# Formula

Understanding Formulas in RestBI

A `Formula `

represents a calculated field within your BI model. Formulas allow you to create derived data by applying calculations, aggregations, or conditional logic to the columns in your model. Formulas can reference existing columns or other formulas, and they can be as simple or as complex as needed. The system also supports custom functions, which can be extended to add new capabilities.

**Example**

**Example**

Here is an example of how a `Formula`

might be defined:

**Formula Reference**

**Formula Reference**

### How an Expression is Generated

The **expression** in a formula is a critical component that determines the calculation or logic applied to your data. It’s essentially a pass-through SQL expression that gets directly translated into the SQL query sent to your database. Understanding how this works will help you craft powerful and efficient formulas.

**What is a Pass-Through SQL Expression?**

A pass-through SQL expression means that whatever you write in the formula’s `expression`

field will be directly incorporated into the SQL query generated by the system. This allows you to leverage the full power of SQL, including functions, operators, and conditional logic, without any additional abstraction or translation layer.

**Components of an Expression**

**Components of an Expression**

**Column References**

You can reference any column in your model using the `{{Column Name}}`

syntax.

When the formula is processed, `{{Column Name}}`

is replaced by the fully qualified column name in the resulting SQL query, including any table aliases.

This expression would be converted to something like:

**Other Formulas**

Formulas can reference other formulas using the `{{Formula Name}}`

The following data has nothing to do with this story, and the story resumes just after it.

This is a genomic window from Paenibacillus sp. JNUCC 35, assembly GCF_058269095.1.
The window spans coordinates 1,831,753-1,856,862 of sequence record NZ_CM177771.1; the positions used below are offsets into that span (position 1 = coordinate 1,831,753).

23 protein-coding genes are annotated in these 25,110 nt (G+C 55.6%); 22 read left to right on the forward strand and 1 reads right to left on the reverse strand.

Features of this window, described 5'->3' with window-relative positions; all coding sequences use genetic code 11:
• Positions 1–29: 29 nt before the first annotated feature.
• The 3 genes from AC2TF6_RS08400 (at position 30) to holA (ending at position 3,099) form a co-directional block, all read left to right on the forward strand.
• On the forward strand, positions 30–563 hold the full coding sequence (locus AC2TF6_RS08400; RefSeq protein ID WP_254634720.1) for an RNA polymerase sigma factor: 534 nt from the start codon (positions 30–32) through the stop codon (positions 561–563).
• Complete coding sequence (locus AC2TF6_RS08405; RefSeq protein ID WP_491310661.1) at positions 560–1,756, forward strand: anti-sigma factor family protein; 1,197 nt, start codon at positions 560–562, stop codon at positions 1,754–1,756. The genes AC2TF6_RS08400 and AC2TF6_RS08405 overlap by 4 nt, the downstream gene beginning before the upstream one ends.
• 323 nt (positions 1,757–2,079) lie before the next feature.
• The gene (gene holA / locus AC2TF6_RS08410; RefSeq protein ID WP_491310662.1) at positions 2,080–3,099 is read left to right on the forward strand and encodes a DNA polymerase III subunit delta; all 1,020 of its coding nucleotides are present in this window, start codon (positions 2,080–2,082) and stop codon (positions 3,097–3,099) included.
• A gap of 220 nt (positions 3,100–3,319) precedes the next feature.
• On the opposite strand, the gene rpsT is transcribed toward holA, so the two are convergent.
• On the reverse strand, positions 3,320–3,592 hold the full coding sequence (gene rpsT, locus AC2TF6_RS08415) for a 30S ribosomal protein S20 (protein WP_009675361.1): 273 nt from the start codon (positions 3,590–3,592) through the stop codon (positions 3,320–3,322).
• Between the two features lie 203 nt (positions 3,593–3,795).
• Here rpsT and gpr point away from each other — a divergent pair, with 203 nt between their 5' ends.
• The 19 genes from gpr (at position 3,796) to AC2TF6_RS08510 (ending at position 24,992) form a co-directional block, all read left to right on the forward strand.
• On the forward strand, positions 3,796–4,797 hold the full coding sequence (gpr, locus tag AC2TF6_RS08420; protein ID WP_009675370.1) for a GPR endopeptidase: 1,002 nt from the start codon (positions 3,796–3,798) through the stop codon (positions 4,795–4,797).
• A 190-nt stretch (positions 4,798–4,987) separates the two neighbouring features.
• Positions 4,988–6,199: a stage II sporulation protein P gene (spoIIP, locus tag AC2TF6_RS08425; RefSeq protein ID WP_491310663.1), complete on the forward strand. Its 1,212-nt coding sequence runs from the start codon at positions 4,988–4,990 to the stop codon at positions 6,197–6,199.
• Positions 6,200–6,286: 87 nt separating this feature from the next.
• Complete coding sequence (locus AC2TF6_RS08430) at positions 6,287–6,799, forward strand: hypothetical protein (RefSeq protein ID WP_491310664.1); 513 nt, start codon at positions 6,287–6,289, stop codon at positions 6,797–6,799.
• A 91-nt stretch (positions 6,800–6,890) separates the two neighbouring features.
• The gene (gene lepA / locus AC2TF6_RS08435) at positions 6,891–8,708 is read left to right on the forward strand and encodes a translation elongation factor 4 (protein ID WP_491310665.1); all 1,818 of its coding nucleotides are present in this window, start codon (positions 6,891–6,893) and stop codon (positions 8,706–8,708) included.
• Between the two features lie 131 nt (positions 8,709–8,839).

syntax.

The system will recursively resolve these references, replacing them with the corresponding SQL expressions.

This expression will expand to include the full logic of the `Formula Bikes`

formula:

**SQL Functions**

You can directly use SQL functions like `SUM`

, `AVG`

, `COUNT`

, `CASE WHEN`

, `EXTRACT`

, and any other function supported by your database.

This will be passed directly to the SQL query as:

**Custom Functions**

You can define and use custom functions that extend SQL functionality. These are useful for complex operations that are not natively supported by SQL.

If `PCT_OF_TOTAL`

is a custom function, it will be translated into its SQL equivalent, such as:

**Pre-Built Filter Keys**

Pre-built keys like `THIS_YEAR`

or `LAST_MONTH`

can be used in your expressions, and they are expanded into SQL at runtime.

This would be expanded to:

**See Also**

**See Also**

**Columns**- Discover how Formulas interact with Columns to create dynamic data points.**Tables****-**Learn how Tables house the Columns that Formulas reference.**Joins****-**Understand how to combine data from multiple Tables, which can be used in Formulas.**Query Filters****-**Explore how to apply conditions to the results of Formulas using Query Filters.

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